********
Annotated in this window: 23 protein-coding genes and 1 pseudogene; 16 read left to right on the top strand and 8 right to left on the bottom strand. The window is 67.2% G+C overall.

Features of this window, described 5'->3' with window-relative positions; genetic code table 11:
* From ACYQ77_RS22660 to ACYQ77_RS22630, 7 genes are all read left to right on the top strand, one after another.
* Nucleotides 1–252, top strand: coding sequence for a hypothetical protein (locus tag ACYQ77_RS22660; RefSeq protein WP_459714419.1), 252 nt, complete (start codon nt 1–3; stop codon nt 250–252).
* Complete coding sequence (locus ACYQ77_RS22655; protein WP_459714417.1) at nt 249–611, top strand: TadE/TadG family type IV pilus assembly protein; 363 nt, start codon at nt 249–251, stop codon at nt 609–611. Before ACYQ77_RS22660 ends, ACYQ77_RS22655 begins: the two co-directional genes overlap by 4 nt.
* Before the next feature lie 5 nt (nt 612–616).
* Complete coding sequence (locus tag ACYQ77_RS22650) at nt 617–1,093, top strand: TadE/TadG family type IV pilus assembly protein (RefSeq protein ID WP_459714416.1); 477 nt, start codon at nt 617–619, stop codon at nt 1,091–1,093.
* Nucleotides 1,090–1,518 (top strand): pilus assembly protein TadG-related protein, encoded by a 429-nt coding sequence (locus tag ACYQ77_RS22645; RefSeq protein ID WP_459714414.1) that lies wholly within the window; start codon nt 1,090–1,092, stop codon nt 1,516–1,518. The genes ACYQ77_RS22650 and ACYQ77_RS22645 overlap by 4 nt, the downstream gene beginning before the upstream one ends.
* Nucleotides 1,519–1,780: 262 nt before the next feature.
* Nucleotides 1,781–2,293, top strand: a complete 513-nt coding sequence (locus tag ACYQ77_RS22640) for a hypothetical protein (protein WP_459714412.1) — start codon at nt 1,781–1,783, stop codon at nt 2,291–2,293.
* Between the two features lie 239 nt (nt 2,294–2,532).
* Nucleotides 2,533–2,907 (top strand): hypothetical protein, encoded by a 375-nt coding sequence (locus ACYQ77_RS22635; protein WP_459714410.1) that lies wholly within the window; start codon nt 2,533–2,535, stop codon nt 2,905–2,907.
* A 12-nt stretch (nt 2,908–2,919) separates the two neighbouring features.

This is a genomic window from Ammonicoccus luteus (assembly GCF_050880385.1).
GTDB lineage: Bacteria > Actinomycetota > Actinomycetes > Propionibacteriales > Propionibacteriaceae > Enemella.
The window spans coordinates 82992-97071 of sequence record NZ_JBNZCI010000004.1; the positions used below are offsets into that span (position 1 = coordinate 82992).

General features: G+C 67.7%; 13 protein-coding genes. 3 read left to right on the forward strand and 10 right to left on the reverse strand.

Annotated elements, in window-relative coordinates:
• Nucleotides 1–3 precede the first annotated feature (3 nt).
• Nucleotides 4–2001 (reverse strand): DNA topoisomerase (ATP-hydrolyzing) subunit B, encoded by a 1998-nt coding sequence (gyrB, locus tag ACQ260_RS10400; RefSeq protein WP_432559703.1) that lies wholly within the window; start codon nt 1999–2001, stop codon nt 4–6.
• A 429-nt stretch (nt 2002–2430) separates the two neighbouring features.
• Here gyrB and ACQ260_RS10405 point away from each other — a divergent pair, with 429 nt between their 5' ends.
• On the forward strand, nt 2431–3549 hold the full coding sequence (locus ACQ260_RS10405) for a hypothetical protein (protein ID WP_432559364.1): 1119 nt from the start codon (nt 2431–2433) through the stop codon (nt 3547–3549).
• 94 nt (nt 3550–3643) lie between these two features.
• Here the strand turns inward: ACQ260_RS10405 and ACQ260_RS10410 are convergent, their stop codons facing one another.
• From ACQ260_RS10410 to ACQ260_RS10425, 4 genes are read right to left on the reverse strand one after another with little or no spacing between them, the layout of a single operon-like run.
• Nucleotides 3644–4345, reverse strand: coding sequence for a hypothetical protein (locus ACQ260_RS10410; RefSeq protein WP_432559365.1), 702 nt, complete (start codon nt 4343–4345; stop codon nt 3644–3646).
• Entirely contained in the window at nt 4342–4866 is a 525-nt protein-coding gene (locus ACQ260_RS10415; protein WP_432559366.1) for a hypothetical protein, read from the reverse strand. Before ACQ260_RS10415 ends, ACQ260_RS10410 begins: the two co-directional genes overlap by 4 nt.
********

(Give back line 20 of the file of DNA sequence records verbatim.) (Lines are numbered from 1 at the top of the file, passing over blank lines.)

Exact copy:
• Nucleotides 4–2001 (reverse strand): DNA topoisomerase (ATP-hydrolyzing) subunit B, encoded by a 1998-nt coding sequence (gyrB, locus tag ACQ260_RS10400; RefSeq protein WP_432559703.1) that lies wholly within the window; start codon nt 1999–2001, stop codon nt 4–6.